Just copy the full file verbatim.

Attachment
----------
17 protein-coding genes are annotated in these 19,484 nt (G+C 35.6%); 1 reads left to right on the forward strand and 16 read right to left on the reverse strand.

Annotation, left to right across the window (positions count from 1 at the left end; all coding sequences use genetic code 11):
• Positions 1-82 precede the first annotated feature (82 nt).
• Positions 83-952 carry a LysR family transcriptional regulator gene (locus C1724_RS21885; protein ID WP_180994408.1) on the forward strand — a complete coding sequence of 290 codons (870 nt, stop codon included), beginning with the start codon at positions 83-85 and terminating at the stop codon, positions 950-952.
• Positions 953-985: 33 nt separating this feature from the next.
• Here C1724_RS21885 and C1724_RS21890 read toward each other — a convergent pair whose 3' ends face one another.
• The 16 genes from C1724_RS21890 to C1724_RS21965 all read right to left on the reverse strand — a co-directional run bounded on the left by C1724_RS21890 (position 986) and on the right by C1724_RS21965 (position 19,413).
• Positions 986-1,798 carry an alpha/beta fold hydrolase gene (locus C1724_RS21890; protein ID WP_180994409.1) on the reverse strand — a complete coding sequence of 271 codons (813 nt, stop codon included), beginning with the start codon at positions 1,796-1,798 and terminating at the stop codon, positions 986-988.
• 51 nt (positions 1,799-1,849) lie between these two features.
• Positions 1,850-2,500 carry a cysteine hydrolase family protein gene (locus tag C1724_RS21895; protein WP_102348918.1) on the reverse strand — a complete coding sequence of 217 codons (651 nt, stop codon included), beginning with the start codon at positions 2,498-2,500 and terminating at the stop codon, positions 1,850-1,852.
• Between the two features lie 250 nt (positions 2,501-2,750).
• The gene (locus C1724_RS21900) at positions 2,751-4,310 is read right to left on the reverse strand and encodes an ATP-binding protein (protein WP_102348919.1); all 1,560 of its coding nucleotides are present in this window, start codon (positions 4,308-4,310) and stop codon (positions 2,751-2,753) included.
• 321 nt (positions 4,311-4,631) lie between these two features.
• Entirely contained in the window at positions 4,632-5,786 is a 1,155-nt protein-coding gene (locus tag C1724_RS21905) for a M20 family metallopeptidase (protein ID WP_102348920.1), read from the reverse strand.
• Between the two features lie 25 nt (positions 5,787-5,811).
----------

17 protein-coding genes are annotated in these 19,484 nt (G+C 35.6%); 1 reads left to right on the forward strand and 16 read right to left on the reverse strand.

Annotation, left to right across the window (positions count from 1 at the left end; all coding sequences use genetic code 11):
• Positions 1-82 precede the first annotated feature (82 nt).
• Positions 83-952 carry a LysR family transcriptional regulator gene (locus C1724_RS21885; protein ID WP_180994408.1) on the forward strand — a complete coding sequence of 290 codons (870 nt, stop codon included), beginning with the start codon at positions 83-85 and terminating at the stop codon, positions 950-952.
• Positions 953-985: 33 nt separating this feature from the next.
• Here C1724_RS21885 and C1724_RS21890 read toward each other — a convergent pair whose 3' ends face one another.
• The 16 genes from C1724_RS21890 to C1724_RS21965 all read right to left on the reverse strand — a co-directional run bounded on the left by C1724_RS21890 (position 986) and on the right by C1724_RS21965 (position 19,413).
• Positions 986-1,798 carry an alpha/beta fold hydrolase gene (locus C1724_RS21890; protein ID WP_180994409.1) on the reverse strand — a complete coding sequence of 271 codons (813 nt, stop codon included), beginning with the start codon at positions 1,796-1,798 and terminating at the stop codon, positions 986-988.
• 51 nt (positions 1,799-1,849) lie between these two features.
• Positions 1,850-2,500 carry a cysteine hydrolase family protein gene (locus tag C1724_RS21895; protein WP_102348918.1) on the reverse strand — a complete coding sequence of 217 codons (651 nt, stop codon included), beginning with the start codon at positions 2,498-2,500 and terminating at the stop codon, positions 1,850-1,852.
• Between the two features lie 250 nt (positions 2,501-2,750).
• The gene (locus C1724_RS21900) at positions 2,751-4,310 is read right to left on the reverse strand and encodes an ATP-binding protein (protein WP_102348919.1); all 1,560 of its coding nucleotides are present in this window, start codon (positions 4,308-4,310) and stop codon (positions 2,751-2,753) included.
• 321 nt (positions 4,311-4,631) lie between these two features.
• Entirely contained in the window at positions 4,632-5,786 is a 1,155-nt protein-coding gene (locus tag C1724_RS21905) for a M20 family metallopeptidase (protein ID WP_102348920.1), read from the reverse strand.
• Between the two features lie 25 nt (positions 5,787-5,811).